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PROCEEDINGS OF THE THIRD INTERNATIONAL CONFERENCE ON PARALLEL, DISTRIBUTED, GRID AND CLOUD COMPUTING FOR ENGINEERING
Edited by: B.H.V. Topping and P. Iványi
A Parallel Mesh Generator based on Sequential NETGEN
Y. Yilmaz and C. Ozturan
Computer Engineering Department Bogazici University, Istanbul, Turkey
Y. Yilmaz, C. Ozturan, "A Parallel Mesh Generator based on Sequential NETGEN", in B.H.V. Topping, P. Iványi, (Editors), "Proceedings of the Third International Conference on Parallel, Distributed, Grid and Cloud Computing for Engineering", Civil-Comp Press, Stirlingshire, UK, Paper 10, 2013. doi:10.4203/ccp.101.10
Keywords: mesh generation, parallel, mesh migration, refinement.
A parallel tetrahedral mesh generator is developed based on existing sequential mesh generation software. As sequential mesh generation software, the Netgen  mesh generator is used due to its availability as an LGPL open source software and its wide user base. The developed routines use the MPI communication libraries and the C++ language.
The parallel mesh generation algorithms developed proceed by decomposing the whole geometry into a number of sub-geometries sequentially on a master node at the beginning and then mesh each sub-geometry in parallel. When a mesh is generated for each sub-geometry by each processor, the partition boundary mesh faces of adjacent sub-geometries need to be conforming (i.e. matching). This is achieved during an initial phase on the master node by sequentially generating a surface mesh for the whole geometry including the sub-geometry faces after the geometry partitioning.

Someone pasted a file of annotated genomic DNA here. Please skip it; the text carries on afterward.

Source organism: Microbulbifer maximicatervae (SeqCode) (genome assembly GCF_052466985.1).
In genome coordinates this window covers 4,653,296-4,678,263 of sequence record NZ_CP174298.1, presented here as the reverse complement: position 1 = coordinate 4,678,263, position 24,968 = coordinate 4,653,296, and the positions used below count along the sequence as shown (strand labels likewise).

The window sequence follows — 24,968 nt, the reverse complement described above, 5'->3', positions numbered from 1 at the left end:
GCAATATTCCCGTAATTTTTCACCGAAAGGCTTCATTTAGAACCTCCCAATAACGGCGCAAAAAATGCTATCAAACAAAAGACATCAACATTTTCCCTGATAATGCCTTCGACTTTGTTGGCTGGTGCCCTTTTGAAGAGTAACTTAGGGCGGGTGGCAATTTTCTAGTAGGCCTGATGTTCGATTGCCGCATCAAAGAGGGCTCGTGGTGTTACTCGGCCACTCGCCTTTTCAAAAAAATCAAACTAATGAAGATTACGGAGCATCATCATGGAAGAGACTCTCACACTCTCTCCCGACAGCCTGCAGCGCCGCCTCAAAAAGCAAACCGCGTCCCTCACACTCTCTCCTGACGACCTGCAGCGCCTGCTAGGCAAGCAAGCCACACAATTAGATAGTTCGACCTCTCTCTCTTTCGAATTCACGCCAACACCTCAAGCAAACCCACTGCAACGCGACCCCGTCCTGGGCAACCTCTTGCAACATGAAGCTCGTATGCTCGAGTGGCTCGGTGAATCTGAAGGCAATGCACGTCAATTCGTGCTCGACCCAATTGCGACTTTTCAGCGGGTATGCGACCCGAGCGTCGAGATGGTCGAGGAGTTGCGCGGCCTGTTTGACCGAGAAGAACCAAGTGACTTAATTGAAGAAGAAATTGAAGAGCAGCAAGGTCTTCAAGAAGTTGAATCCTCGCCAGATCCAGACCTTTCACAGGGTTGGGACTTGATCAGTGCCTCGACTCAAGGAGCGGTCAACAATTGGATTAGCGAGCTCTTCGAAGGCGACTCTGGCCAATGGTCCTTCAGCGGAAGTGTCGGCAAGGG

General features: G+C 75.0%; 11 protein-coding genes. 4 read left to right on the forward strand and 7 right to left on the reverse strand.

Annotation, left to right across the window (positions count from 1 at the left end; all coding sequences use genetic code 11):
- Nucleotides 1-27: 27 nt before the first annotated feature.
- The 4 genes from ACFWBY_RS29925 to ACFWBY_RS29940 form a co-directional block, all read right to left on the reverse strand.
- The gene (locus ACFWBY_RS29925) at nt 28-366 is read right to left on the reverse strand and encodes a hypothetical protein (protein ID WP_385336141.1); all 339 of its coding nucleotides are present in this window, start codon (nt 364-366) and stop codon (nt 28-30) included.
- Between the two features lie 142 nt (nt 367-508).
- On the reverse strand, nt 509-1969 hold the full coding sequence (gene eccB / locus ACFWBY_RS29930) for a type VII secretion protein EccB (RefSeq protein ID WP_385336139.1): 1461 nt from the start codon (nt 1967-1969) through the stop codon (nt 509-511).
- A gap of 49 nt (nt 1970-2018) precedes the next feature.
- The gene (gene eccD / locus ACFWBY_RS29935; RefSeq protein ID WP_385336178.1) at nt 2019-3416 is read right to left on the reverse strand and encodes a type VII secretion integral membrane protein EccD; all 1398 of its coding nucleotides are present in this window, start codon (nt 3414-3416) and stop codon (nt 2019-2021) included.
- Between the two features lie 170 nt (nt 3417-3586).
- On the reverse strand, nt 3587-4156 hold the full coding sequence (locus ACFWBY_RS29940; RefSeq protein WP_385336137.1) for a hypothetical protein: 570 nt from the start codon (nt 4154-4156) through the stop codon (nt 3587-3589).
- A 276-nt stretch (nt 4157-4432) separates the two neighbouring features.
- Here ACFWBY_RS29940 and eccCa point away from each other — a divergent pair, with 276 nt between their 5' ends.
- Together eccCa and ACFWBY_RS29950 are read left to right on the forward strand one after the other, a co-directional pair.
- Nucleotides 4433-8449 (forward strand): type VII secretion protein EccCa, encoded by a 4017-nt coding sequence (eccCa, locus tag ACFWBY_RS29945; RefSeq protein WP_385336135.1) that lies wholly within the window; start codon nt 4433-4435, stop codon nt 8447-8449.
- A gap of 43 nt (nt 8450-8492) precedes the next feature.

Another issue that needs to be addressed is load balancing. The parallel volume mesh generation phase should be load balanced. To achieve load balancing, a coarse volume mesh is generated which is partitioned in order to obtain sub-geometries with approximately the same number of tetrahedra.
Two mesh generation methods are implemented. The first decomposes the CAD geometry and produces conforming surface sub-meshes that are sent to other processors for volume mesh generation. The second method is a refinement based method that also makes use of the CAD geometry information. Advantages and disadvantages of each method are discussed. After the parallel volume mesh generation is performed, a distributed mesh results which has its partition boundary vertices duplicated on multiple processors. Global identifiers are used for each mesh entity. Hence, the duplicate partition boundary entities need to have the same identifiers.
Parallel repartitioning also has to be done as part of the first method. To facilitate distributed element movements in parallel, a migration algorithm that utilizes an "owner updates" rule  is developed. Timing results obtained on the European Curie supercomputer are presented. In particular, results show that by using the refinement based method, one can generate over a billion element meshes in under a minute.
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